Friday 23 August 2019

Six learner drivers a day slapped with penalty points since 2014

Garda Traffic Corps
Garda Traffic Corps

Meadhbh McGrath

Over 3,000 learner drivers have received penalty points for driving unaccompanied since changes to the penalty points system were introduced in 2014.

Figures released to the Irish Examiner by the Department of Transport note that points have been applied to six learner drivers a day since December 2014, amount to a total of 3,129.

Some 895 of those were issued in the first four months of this year.

Points were handed to 1,566 learner drivers for failing to display their L-plates, while a further 148 novice drivers also received penalty points for failing to display their N-plates.

Changes to the penalty points system were introduced in 2014 which increased the points for nine existing offences, including failing to stop a vehicle before a stop sign and dangerous overtaking.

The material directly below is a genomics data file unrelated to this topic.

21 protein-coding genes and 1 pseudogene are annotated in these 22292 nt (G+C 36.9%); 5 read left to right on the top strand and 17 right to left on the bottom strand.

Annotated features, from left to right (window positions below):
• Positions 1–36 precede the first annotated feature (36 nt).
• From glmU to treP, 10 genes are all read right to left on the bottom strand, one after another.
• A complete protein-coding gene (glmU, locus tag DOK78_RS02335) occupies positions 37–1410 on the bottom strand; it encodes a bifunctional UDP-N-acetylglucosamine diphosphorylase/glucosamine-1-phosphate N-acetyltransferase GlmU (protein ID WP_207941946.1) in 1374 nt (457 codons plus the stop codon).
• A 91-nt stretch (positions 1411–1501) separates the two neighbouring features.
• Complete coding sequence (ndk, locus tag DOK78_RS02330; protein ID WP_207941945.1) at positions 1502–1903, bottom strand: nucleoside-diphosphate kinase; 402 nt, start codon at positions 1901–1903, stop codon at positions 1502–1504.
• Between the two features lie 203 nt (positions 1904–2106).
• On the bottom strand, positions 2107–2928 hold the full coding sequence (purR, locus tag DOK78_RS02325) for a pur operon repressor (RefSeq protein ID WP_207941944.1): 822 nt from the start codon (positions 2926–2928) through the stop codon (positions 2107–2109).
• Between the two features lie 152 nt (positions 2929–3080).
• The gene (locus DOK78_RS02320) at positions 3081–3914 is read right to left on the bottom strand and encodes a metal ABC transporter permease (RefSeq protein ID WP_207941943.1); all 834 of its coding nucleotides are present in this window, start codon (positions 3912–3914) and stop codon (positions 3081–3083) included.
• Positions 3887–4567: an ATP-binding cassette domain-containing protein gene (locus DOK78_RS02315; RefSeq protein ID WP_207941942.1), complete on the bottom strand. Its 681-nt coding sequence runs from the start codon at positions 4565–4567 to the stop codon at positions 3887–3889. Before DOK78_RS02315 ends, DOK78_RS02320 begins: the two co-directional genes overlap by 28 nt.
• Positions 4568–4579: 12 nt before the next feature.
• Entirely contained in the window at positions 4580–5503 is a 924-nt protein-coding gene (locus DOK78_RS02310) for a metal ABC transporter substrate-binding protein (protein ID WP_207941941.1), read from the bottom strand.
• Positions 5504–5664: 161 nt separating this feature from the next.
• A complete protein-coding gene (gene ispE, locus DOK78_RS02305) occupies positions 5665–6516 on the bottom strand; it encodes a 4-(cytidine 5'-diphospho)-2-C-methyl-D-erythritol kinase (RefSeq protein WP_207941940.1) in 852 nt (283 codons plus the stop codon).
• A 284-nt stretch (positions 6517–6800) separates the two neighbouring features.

The new system also added 14 new motoring offences, including driving unaccompanied, failing to display an L-plate or N-plate.

Read More: Ireland's 'high-risk' zones: Gardaí add 355 new speed camera spots to country's roads

For those new penalty point categories, two points are due on payment of a fixed charge, or four on conviction court.

“The figures show clearly that there is evidence of enforcement taking place,” Conor Faughnan, director of consumer affairs for AA Ireland, told the Examiner.

“However, on the other hand, the numbers aren’t enormous, in relation to the driving population. We have over two million private cars on Irish roads, so I think most of us would accept that these are probably the tip of the iceberg.”

He added that cuts to the numbers in the Garda Traffic Corps were affecting the force’s abilities to impose the points.

Mr Faughnan did note that “major strides” had ben made in Irish road safety in the last decade.

“It’s important to note that the number of people killed and injured on the roads here has improved over the last 10 to 15 years.

“However, it’s almost an obscenity that 166 deaths on the roads last year is seen as a good year, but in terms of where we were a dozen years ago or so, where we had over 400 people dying on the roads, it’s clear that we have made strides and that driver behaviour has improved.”

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